Lightweight and Ultralightweight Backpacking

The View from Here

Panoramic view from a mountain top in Glacier National Park, Montana

The 10 Essentials

10 Essentials: Essential Shelter

The shelter you need may be quite simple: a windbreak or a sunshade.

Where are you going? If only a short walk from the car, is there any chance you may become lost? This is a realistic question.

In the mountains, the clouds roll in. Because you are at the altitude of the clouds, you can get enveloped in "fog". In low lying areas, fog may roll in. Enveloped in a dense fog, most experienced outdoorsmen would be at risk. How much risk, depends on how much preparation and what appropriate clothing and appropriate outdoor gear you have with you.

If there is no natural shelter available if there is a sudden downpour of rain or hail, for example, what then?

It is important to not crouch under an overhang of rock or dirt enbankment. If lightning, lightning travels along the surface. The only reasonably safe place to crouch is on your pack. Mountainclimbers are told to crouch on the coiled rope. Do not lay down. The best thing is to get in where everything is the same height. The forest is basically the same height. One tree is not.

There is survival, by sleeping near the base of thick brush, curled up, knees to chest, hands tucked in. But we can do better. I don't want a miserable night, and neither do you. Reduce risk, by having more shelter than some thicket of underbrush.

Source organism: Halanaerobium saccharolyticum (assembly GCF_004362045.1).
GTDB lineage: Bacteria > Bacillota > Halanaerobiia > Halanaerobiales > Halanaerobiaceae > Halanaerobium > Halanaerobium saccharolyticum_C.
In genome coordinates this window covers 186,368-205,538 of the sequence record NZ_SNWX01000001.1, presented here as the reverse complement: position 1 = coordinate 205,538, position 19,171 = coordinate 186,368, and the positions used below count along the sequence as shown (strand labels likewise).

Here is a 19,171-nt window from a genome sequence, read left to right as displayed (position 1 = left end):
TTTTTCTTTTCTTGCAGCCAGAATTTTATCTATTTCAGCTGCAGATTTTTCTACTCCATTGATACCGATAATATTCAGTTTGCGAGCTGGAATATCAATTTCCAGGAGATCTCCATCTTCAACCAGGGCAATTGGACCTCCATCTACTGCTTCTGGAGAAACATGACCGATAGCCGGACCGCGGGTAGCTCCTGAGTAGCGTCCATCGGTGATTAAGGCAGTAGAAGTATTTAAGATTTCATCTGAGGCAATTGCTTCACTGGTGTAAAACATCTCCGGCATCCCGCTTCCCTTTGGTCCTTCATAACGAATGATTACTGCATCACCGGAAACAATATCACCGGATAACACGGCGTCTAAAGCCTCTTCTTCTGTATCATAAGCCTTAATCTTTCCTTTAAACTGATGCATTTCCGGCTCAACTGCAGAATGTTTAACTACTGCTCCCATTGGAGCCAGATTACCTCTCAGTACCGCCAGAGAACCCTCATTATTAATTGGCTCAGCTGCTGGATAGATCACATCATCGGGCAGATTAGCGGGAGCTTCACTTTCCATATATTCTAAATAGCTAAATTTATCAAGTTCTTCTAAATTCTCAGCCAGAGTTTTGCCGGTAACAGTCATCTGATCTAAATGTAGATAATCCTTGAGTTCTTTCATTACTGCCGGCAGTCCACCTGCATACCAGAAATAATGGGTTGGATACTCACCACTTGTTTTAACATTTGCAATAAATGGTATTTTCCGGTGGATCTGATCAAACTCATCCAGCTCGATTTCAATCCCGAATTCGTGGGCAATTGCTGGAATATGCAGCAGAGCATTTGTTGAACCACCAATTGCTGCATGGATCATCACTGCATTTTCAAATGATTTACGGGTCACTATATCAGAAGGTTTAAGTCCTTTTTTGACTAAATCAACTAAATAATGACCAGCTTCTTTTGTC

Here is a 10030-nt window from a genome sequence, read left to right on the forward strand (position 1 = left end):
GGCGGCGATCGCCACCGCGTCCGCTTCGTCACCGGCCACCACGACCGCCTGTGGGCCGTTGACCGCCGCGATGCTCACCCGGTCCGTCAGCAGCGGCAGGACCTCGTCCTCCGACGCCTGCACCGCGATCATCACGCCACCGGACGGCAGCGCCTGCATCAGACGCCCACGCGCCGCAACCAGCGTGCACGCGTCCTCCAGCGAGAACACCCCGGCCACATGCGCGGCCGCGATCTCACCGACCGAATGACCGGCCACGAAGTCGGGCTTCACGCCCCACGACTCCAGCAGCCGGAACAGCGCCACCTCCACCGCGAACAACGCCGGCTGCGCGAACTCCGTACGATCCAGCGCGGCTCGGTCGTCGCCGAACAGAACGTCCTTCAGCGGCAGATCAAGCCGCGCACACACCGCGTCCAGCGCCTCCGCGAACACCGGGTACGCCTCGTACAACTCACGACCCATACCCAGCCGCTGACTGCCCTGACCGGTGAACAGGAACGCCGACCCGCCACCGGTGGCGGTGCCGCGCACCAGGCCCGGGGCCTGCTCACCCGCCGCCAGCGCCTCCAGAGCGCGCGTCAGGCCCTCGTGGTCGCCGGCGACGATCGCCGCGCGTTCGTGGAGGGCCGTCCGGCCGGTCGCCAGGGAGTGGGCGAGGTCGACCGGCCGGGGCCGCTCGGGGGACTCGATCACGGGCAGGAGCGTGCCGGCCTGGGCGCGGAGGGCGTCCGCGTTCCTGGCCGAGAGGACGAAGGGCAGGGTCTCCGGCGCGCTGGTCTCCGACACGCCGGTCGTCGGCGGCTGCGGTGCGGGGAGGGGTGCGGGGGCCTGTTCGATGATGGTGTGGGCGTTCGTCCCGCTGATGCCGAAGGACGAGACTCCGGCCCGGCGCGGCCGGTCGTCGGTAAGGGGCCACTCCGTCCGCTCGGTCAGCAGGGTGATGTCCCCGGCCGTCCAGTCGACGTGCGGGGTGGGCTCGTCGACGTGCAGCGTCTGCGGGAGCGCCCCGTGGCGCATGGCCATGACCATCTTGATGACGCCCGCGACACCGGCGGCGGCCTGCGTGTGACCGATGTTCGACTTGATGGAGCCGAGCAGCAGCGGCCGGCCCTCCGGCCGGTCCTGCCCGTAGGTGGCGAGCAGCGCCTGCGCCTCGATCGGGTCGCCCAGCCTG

I am not a survivalist nevertheless these two videos have helpful basic information:

The information presented is essential, and fundamental.

Any outdoorsman, or woman, would benefit from providing better than for survival for having to remain out overnight. This lessens the panic. You are prepared: there is no running in panic. If you know you will be alright overnight, there isn't much reason for panic.

The most elementary shelter, in my opinion, is a 3.5 oz Adventure Medical Kits Sol Emergency Bivvy. Out of wind, with layers of clothing, it is possible to avoid excessive heat loss.

For a 10 Essentials ordinary daypack or a large volume waist pack to include shelter, it could include the 6.9 oz. Adventure Medical Kits SOL Thermal Bivvy or the 8.5 oz. SOL Escape Bivvy and your choice warm first layer top and bottom, perhaps lightweight merino wool, plus a warm hat, and for reasonable insulation from the ground that would fit in a day pack or lumbar pack the 13 oz. Cascade Designs NeoAir.

Here is an instructive video for having a successful bivouac experience.

This is for survival.

Make your gear selections and acquire the skills with that gear to quickly be able to get snug and secure in your own selected shelter system.

10 Essentials: shelter tarps and tents

copyright © 2017 Connie Dodson. All Rights Reserved.